7. Spoon apples into bottom pie crust. Mound slightly since baking will reduce apple volume.

8. Cut top crust into 3/4" ribbons. Arrange in lattice weave over apples, tucking outer edges between bottom crust and pie pan. Pinch into fluted edge, dampening with a little water if needed to seal.

9. (Optional). For a crisper, glazed lattice top, whisk one extra large or jumbo egg with a small amount of cold water. Paint lattices with egg mixture. The result will "gild the lily" for a beautiful and festive pie.

10. Bake in pre-heated 425° F oven in the middle rack 40 - 50 minutes or until top crust is golden. You can use a cake tester to check the apples which should be slightly firm but easily pierced.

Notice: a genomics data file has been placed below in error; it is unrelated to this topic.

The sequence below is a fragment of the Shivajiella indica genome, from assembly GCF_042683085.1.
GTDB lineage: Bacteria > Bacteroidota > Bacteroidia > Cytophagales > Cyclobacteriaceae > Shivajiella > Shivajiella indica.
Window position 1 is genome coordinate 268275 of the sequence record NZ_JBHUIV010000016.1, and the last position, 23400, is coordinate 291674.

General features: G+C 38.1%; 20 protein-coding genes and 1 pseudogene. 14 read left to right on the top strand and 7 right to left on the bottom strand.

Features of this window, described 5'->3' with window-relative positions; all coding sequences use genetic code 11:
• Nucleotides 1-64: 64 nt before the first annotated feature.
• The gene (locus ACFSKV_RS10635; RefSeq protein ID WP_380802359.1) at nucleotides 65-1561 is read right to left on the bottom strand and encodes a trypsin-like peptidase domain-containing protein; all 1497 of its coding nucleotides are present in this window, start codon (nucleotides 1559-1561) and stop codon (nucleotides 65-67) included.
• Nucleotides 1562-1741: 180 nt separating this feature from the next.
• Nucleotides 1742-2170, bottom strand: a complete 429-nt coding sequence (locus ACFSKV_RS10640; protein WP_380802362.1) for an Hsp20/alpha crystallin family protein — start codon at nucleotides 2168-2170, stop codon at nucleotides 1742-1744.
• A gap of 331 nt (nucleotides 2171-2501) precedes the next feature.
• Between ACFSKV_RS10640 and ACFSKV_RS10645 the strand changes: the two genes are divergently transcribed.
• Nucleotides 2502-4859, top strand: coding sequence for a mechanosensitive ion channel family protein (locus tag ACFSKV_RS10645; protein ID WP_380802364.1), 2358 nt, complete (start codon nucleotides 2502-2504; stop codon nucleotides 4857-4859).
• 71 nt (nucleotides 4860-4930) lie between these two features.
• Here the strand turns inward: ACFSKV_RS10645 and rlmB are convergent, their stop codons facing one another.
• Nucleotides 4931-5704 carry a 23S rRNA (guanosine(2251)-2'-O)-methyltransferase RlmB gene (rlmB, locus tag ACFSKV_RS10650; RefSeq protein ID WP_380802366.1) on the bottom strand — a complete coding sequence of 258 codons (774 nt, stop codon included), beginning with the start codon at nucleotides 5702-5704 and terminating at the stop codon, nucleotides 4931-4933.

11. Cool on cake rack grill for at least 20 minutes to allow apple "gravy" to firm up. Cover with linen or cotton tea towel

12. Serve warm or cold for a tummy pleasing dessert.
• Ice cream for "Ŕ La Mode" was not available in the winter
• Early Spring, when the snow was still deep and fresh-fallen, newly collected, still warm "sugared down" maple syrup drizzled over freshly fallen snow produces "Maple Lace".
• A scoop of Maple Lace made a fine addition to this Down-East favorite Apple Pie.
• Scrumptious!

Enjoy!


Serving Size: 8 servings (1/8 pie per serving)

Number of Servings: 1

Recipe submitted by SparkPeople user JLCONROD.

TAGS:  Desserts |